During my recovery, I went to a Jewish Federation of New Haven event where Rochelle Shoretz, Sharsheret’s Founder, was the keynote speaker. I didn’t want to think about cancer and I recall telling her before she spoke, “if this gets too cancer-y, I’m outta here”. It wasn’t, and I stayed. I had been thinking for some time that I wanted to give back, appreciative of the great care and attention I had been given. But, I didn’t know how until I learned about Sharsheret.
That night, I contacted Sharsheret to say I wanted to spread the word about this marvelous organization and become a peer supporter. I learned so many positive things through my cancer experience and I want to help others who have my diagnosis. I learned what it’s like to be on the receiving end of support, to have someone to talk to who can only understand based on a shared experience, and someone who will just let me talk without comment or judging. That’s what I want to do as part of Sharsheret’s peer support program.
After nine months of being cancer-free, my cancer returned and I’m back in chemotherapy. Different cocktail and a different experience. But, once again, my body is fighting as hard as it can to be cancer-free. Some things haven’t changed the second time around. I want to enjoy life every day – the little joys and the big ones. And, with those around me and through Sharsheret, I plan to be there for others for a long time to come.
Posted with permission from Repair The World, www.werepair.org.
March is Women’s History Month – a month dedicated to the amazing women – from Sojourner Truth and Amelia Earhart to J.K. Rowling and Gabrielle Giffords – who have changed the shape of history in ways both large and small. We at Repair the World think Rochelle Shoretz is a great candidate to add to that list.
Rochelle is the founder of Sharsheret, an organization dedicated to serving the unique concerns of Jewish women with breast cancer. This year’s Women’s History Month theme is empowerment and education – and we couldn’t think of a better way to honor that than by highlighting Rochelle and Sharsheret’s profound work.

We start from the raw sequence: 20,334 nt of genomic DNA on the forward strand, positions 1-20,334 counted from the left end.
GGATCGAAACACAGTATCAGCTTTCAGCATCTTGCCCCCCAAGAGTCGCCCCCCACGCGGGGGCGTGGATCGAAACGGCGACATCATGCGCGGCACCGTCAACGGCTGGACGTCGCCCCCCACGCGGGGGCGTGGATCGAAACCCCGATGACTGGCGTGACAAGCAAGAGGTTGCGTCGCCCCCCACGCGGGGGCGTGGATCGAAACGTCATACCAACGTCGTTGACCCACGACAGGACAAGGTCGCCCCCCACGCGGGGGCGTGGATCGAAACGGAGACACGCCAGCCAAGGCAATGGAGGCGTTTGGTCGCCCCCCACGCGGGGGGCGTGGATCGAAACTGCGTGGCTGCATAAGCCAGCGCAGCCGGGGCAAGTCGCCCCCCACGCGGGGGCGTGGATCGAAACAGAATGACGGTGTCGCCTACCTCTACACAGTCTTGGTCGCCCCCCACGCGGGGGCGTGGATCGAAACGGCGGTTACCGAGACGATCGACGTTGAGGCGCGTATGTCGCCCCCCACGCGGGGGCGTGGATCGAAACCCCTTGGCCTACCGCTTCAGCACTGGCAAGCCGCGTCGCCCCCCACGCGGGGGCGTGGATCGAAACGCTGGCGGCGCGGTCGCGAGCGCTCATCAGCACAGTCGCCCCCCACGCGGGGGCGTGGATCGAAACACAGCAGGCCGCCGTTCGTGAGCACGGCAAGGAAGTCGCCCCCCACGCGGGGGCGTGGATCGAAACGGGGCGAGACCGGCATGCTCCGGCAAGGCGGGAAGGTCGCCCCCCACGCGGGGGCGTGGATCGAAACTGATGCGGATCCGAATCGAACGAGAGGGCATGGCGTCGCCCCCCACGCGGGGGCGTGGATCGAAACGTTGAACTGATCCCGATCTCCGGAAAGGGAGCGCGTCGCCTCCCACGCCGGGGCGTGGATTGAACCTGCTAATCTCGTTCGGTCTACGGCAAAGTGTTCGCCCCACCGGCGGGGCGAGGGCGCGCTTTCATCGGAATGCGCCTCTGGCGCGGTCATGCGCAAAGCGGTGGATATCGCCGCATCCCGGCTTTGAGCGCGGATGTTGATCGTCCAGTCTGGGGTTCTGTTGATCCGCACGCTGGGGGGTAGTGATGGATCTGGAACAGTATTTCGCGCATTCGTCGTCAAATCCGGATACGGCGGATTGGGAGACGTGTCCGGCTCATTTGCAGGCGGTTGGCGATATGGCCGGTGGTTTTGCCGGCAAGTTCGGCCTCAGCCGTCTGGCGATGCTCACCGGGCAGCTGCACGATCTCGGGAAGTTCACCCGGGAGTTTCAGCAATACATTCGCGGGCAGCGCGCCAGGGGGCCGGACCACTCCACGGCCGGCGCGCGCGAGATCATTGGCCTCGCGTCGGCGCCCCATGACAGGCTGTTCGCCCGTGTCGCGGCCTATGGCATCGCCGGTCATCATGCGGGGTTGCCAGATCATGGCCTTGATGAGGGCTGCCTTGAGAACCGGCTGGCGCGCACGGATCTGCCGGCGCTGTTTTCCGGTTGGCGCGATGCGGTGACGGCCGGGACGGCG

As the largest and most influential organization supporting young Jewish women who are facing breast cancer and their families, Sharsheret is already worthy of a mention. (On that note, check out Repair the World’s interview with staff member, Elana Silber.) But Sharsheret’s work around education, and empowering people to spread the word that breast cancer is an issue touches virtually everyone’s life, is truly amazing.
We particularly admire how they’ve rallied teens and college students in awareness raising. Here are just some of the ways:
Honoring Women’s history means celebrating women’s individual and collective achievements and triumphs. But it also means remembering life’s tougher times, when women (and their families and friends) band together in witness, comfort and support of one another. Find out more ways you can get involved with making history by joining Sharsheret’s work here.
About the Author
Leah Koenig is a freelance writer and editor whose work has appeared in The New York Times Magazine, Saveur, Every Day with Rachael Ray, Hadassah Magazine, Lilith, Edible Brooklyn and Beliefnet. She contributes a monthly column on food to The Forward and a bi-weekly column to Saveur.com. She is also the former editor of Hazon's award-winning blog, The Jew & The Carrot. Leah joined Repair the World as a contributing editor in late 2009.